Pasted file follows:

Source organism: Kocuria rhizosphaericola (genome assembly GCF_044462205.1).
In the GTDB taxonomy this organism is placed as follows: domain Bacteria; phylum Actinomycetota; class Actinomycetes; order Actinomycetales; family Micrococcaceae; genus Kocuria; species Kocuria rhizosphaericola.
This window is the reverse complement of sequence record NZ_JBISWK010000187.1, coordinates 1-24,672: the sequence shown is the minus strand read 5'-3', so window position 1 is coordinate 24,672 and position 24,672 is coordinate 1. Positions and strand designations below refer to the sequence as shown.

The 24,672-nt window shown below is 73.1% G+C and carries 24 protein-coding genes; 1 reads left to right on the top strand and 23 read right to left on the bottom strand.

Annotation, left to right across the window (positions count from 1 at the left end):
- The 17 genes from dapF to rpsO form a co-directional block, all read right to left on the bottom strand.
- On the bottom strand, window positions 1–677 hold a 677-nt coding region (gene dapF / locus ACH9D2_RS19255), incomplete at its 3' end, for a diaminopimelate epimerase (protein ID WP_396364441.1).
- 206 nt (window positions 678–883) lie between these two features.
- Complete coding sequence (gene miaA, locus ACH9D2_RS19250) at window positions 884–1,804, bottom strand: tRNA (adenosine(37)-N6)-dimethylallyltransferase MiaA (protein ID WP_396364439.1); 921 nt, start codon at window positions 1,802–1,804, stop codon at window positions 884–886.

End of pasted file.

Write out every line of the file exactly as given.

Source organism: Kocuria rhizosphaericola (genome assembly GCF_044462205.1).
In the GTDB taxonomy this organism is placed as follows: domain Bacteria; phylum Actinomycetota; class Actinomycetes; order Actinomycetales; family Micrococcaceae; genus Kocuria; species Kocuria rhizosphaericola.
This window is the reverse complement of sequence record NZ_JBISWK010000187.1, coordinates 1-24,672: the sequence shown is the minus strand read 5'-3', so window position 1 is coordinate 24,672 and position 24,672 is coordinate 1. Positions and strand designations below refer to the sequence as shown.

The 24,672-nt window shown below is 73.1% G+C and carries 24 protein-coding genes; 1 reads left to right on the top strand and 23 read right to left on the bottom strand.

Annotation, left to right across the window (positions count from 1 at the left end):
- The 17 genes from dapF to rpsO form a co-directional block, all read right to left on the bottom strand.
- On the bottom strand, window positions 1–677 hold a 677-nt coding region (gene dapF / locus ACH9D2_RS19255), incomplete at its 3' end, for a diaminopimelate epimerase (protein ID WP_396364441.1).
- 206 nt (window positions 678–883) lie between these two features.
- Complete coding sequence (gene miaA, locus ACH9D2_RS19250) at window positions 884–1,804, bottom strand: tRNA (adenosine(37)-N6)-dimethylallyltransferase MiaA (protein ID WP_396364439.1); 921 nt, start codon at window positions 1,802–1,804, stop codon at window positions 884–886.